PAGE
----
I'm sure we haven't seen the last of the Adamantine Lance on tournament tabletops, but I think it will gradually be overtaken by the newer, more flexible Formations and Detachments.
Warlord TraitsKnight Warlords must roll on the Faction Trait table, they cannot access the rulebook or any other tables. There are no bad Traits here, but some are definitely better than others:
- Landstrider confers a 12" bubble of +1" to Run and charge distances, which should be quite useful in most games.
- Favoured of the Omnissiah applies Master-Crafted to one non-Relic weapon. This is really good when applied to a Blast weapon, since it allows all scatter to be rerolled, even for multi-shot weapons like the Rapid Fire Battle Cannon.
- Exemplar of the Joust confers rerolls To Hit when the Warlord charges. Not the most exciting Trait, but it is deceptively powerful because it represents the holy grail of competitive play: reliability.
- Cunning Commander confers Outflank to your Warlord and D3 other Knights. This is a valuable strategic tool, especially in missions like Emperor's Will where the Objective is buried deep in enemy territory. Just be careful not to Reserve too many Knights and attack piecemeal.
- Ion Bulwark allows the Warlord to reroll 1s on any invulnerable save. This is particularly useful if your Warlord is a Lancer and/or has the Relic Sanctuary, or if you have allied Divination psykers that can cast Forewarning.
- Knight Seneschal confers +1A, which is nearly always useful.
RelicsKnights now have their own set of Relics, called Heirlooms of the Knightly Houses. Only character Knights (Barons and High Kings) have access to these Relics, and each Knight may only take a single Relic (as stipulated in the Wargear List section of the codex).
The Banner of Macharius Triumphant costs only 10 pts and confers a 12" bubble of rerolls on Morale/Pinning/Fear tests for all Armies of the Imperium. This is superior to the Astra Militarum Regimental Standard since it affects all Imperial Factions, for fewer points, without the opportunity cost of losing a special weapon from a Company Command Squad. A great Relic if you're running any sort of Imperial allies alongside your Knights.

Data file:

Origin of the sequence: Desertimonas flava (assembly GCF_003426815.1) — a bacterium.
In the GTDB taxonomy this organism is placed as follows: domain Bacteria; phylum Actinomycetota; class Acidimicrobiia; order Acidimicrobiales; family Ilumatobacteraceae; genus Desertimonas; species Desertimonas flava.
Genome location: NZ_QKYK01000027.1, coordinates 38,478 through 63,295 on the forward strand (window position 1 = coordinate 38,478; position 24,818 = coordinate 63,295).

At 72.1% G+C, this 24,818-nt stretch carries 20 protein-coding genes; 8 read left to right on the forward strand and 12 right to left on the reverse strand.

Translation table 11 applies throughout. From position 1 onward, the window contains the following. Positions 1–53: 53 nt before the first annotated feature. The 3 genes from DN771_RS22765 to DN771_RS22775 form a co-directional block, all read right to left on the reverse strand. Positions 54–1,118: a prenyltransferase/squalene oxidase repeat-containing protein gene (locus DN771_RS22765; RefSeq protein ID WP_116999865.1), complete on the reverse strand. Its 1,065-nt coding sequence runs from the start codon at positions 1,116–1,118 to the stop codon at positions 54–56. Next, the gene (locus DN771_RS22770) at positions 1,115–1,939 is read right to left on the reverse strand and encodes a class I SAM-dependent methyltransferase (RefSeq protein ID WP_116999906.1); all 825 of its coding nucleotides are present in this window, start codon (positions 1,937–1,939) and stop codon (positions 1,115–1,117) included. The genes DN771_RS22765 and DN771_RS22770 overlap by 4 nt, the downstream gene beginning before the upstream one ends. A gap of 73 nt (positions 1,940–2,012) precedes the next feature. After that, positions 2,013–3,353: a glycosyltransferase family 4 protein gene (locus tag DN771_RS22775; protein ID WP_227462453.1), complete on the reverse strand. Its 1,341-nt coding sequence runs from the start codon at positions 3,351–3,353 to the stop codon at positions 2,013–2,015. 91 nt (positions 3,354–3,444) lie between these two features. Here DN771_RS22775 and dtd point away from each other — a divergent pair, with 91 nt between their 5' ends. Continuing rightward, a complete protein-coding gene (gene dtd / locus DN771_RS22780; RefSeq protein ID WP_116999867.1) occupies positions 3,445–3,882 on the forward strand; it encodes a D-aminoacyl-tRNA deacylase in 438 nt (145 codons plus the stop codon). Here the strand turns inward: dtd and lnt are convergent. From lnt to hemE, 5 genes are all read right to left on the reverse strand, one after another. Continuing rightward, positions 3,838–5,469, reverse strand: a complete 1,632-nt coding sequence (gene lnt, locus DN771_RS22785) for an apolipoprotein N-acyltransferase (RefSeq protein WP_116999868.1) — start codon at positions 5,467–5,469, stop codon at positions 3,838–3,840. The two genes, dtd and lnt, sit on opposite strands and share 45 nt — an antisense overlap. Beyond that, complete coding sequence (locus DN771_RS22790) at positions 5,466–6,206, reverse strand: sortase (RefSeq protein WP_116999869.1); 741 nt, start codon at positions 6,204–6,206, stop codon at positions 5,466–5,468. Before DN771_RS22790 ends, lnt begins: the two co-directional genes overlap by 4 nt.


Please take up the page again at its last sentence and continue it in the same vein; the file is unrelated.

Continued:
The Helm of the Nameless Warrior and Mark of the Omnissiah both confer a single special rule on the Knight for a big 30 pts—Rampage and It Will Not Die respectively. Whilst both of these rules are good, they are really not worth 30 pts, considering that could otherwise buy you a carapace weapon for one of your Knights.
The Paragon Gauntlet and Ravager are both melee weapon upgrades; the former is a Master-Crafted Gauntlet, the latter is an AP1 Reaper with rerolls of 1 To Hit. Not terrible upgrades if you have points spare, but I would probably spend those points on carapace weapons first.
Sanctuary is an Ion Shield that also confers a 6++ invulnerable save to your 'unshielded' arcs; nice for only 15 pts, especially for a High King that would get a 5++ instead. This Relic is nearly an auto-include for your Warlord. As stated earlier, Sanctuary is even more powerful when given to a Cerastus Lancer, since by RAW it stacks with the Ion Gauntlet Shield to provide such a Knight with two 4++ shielded arcs instead of one, plus two 6++ unshielded arcs.
ConclusionFor any luddites out there still denying the existence of Super-Heavies in 40k, I have bad news for you fools: titans are here, and they're here to stay. The new Codex Imperial Knights is a great evolution of the previous mini-Codex, and if nothing else clearly demonstrates GW's commitment to the disruptive but positive new direction that we have seen emerge over the last few years of the game.
For all the progressive players out there, this is a Faction to get excited about. It's grown so much beyond the two datasheets we started with not that long ago! We are already starting to see rumours of cross-Faction Formations blending Knights with other Imperial armies, and I think it's very important to embrace the 'Armies of the Imperium' combined arms concept. Mono-Faction Imperials really can't hold their own against xenos these days, but the addition of Knights, Assassins, Inquisitors, etc. to Astra Militarum and Adeptus Astartes armies can make a huge difference to their competitive viability.
And finally, to those who are dismayed at the idea of more 'unkillable' models entering the game, I assure you that Knights are anything but invincible. Investing lots of points into a few powerful but still relatively vulnerable models is not for the faint-hearted! If you find yourself facing Knights, if you have a reasonable quantity of anti-armour weapons in your list then you should have nothing to fear—if you find yourself lacking in that department, revisit your army list before you complain about Knights! Also remember that mobile firepower is important, because the best way to get through a Knight's Ion Shield is to simply go around it. Lastly, remember that Knights are still very suboptimal against Flyers and horde infantry.
Now go forth and Stomp!
Images from Games Workshop Flickr pool.